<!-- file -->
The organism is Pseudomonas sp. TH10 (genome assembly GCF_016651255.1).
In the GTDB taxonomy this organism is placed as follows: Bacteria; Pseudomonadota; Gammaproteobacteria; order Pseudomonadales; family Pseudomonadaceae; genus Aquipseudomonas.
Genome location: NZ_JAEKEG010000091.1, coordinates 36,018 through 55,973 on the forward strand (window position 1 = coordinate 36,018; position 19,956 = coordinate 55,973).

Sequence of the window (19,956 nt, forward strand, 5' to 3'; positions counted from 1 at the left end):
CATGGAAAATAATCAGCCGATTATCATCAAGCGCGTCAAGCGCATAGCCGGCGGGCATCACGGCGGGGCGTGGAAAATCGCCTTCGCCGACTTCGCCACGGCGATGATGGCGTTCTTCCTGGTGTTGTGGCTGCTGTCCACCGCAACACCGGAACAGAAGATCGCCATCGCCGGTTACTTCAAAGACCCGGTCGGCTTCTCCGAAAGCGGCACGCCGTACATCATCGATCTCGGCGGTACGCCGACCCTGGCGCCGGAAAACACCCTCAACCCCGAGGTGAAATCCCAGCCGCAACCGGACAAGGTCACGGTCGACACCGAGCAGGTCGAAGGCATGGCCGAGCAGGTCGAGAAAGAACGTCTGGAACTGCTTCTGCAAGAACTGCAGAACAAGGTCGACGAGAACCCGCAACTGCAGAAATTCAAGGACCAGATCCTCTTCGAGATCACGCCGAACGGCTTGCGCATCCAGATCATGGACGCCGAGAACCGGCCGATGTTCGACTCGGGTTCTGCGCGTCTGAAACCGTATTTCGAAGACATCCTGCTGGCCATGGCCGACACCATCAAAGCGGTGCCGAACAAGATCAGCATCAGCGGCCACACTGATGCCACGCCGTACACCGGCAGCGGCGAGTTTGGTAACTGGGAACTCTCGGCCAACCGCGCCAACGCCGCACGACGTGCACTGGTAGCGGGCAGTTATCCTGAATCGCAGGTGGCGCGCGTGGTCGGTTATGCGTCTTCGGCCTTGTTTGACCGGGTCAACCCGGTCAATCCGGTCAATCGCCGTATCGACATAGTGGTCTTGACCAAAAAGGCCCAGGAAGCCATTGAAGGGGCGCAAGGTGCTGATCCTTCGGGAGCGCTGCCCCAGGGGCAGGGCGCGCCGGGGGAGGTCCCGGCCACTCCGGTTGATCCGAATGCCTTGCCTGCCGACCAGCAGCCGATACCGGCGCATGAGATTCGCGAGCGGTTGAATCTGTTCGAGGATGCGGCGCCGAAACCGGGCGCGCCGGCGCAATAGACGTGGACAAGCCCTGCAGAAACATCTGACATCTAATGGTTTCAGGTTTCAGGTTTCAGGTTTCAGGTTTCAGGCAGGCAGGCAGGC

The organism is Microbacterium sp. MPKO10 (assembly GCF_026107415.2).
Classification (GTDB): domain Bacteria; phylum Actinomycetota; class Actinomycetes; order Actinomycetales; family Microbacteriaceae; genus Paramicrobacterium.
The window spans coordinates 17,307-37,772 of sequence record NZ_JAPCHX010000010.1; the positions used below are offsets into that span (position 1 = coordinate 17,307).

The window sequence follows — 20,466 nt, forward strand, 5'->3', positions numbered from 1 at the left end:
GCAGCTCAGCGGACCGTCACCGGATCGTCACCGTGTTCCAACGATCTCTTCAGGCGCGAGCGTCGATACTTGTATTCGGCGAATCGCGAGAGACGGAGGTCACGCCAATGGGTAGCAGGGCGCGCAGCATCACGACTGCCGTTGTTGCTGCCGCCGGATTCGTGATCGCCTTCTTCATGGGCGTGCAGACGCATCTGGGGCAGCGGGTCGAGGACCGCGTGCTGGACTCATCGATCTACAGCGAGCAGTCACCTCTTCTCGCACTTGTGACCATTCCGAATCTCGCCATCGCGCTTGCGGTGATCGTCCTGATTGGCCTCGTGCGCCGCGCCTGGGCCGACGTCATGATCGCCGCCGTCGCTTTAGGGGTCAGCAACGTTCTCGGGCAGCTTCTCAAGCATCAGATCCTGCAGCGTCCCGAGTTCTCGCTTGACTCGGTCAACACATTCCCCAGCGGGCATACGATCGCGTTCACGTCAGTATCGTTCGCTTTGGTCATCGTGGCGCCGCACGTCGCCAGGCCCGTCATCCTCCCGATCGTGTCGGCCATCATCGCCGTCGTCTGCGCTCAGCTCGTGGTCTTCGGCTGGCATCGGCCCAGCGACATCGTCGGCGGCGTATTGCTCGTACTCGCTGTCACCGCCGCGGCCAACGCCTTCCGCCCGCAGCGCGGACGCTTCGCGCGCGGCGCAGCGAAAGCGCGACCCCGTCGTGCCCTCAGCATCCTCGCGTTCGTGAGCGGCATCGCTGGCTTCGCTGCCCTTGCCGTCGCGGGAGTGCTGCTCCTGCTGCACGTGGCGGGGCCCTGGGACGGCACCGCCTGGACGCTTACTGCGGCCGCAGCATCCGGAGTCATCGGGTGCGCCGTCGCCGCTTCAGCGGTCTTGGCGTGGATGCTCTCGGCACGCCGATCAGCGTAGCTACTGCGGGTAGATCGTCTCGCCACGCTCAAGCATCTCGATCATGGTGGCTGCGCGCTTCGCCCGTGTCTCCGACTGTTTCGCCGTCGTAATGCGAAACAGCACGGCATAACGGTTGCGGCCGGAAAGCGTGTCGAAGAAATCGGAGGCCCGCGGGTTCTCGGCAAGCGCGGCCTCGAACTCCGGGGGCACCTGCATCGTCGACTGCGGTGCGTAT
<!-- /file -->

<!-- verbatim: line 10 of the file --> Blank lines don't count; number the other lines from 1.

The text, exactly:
GCAGCTCAGCGGACCGTCACCGGATCGTCACCGTGTTCCAACGATCTCTTCAGGCGCGAGCGTCGATACTTGTATTCGGCGAATCGCGAGAGACGGAGGTCACGCCAATGGGTAGCAGGGCGCGCAGCATCACGACTGCCGTTGTTGCTGCCGCCGGATTCGTGATCGCCTTCTTCATGGGCGTGCAGACGCATCTGGGGCAGCGGGTCGAGGACCGCGTGCTGGACTCATCGATCTACAGCGAGCAGTCACCTCTTCTCGCACTTGTGACCATTCCGAATCTCGCCATCGCGCTTGCGGTGATCGTCCTGATTGGCCTCGTGCGCCGCGCCTGGGCCGACGTCATGATCGCCGCCGTCGCTTTAGGGGTCAGCAACGTTCTCGGGCAGCTTCTCAAGCATCAGATCCTGCAGCGTCCCGAGTTCTCGCTTGACTCGGTCAACACATTCCCCAGCGGGCATACGATCGCGTTCACGTCAGTATCGTTCGCTTTGGTCATCGTGGCGCCGCACGTCGCCAGGCCCGTCATCCTCCCGATCGTGTCGGCCATCATCGCCGTCGTCTGCGCTCAGCTCGTGGTCTTCGGCTGGCATCGGCCCAGCGACATCGTCGGCGGCGTATTGCTCGTACTCGCTGTCACCGCCGCGGCCAACGCCTTCCGCCCGCAGCGCGGACGCTTCGCGCGCGGCGCAGCGAAAGCGCGACCCCGTCGTGCCCTCAGCATCCTCGCGTTCGTGAGCGGCATCGCTGGCTTCGCTGCCCTTGCCGTCGCGGGAGTGCTGCTCCTGCTGCACGTGGCGGGGCCCTGGGACGGCACCGCCTGGACGCTTACTGCGGCCGCAGCATCCGGAGTCATCGGGTGCGCCGTCGCCGCTTCAGCGGTCTTGGCGTGGATGCTCTCGGCACGCCGATCAGCGTAGCTACTGCGGGTAGATCGTCTCGCCACGCTCAAGCATCTCGATCATGGTGGCTGCGCGCTTCGCCCGTGTCTCCGACTGTTTCGCCGTCGTAATGCGAAACAGCACGGCATAACGGTTGCGGCCGGAAAGCGTGTCGAAGAAATCGGAGGCCCGCGGGTTCTCGGCAAGCGCGGCCTCGAACTCCGGGGGCACCTGCATCGTCGACTGCGGTGCGTAT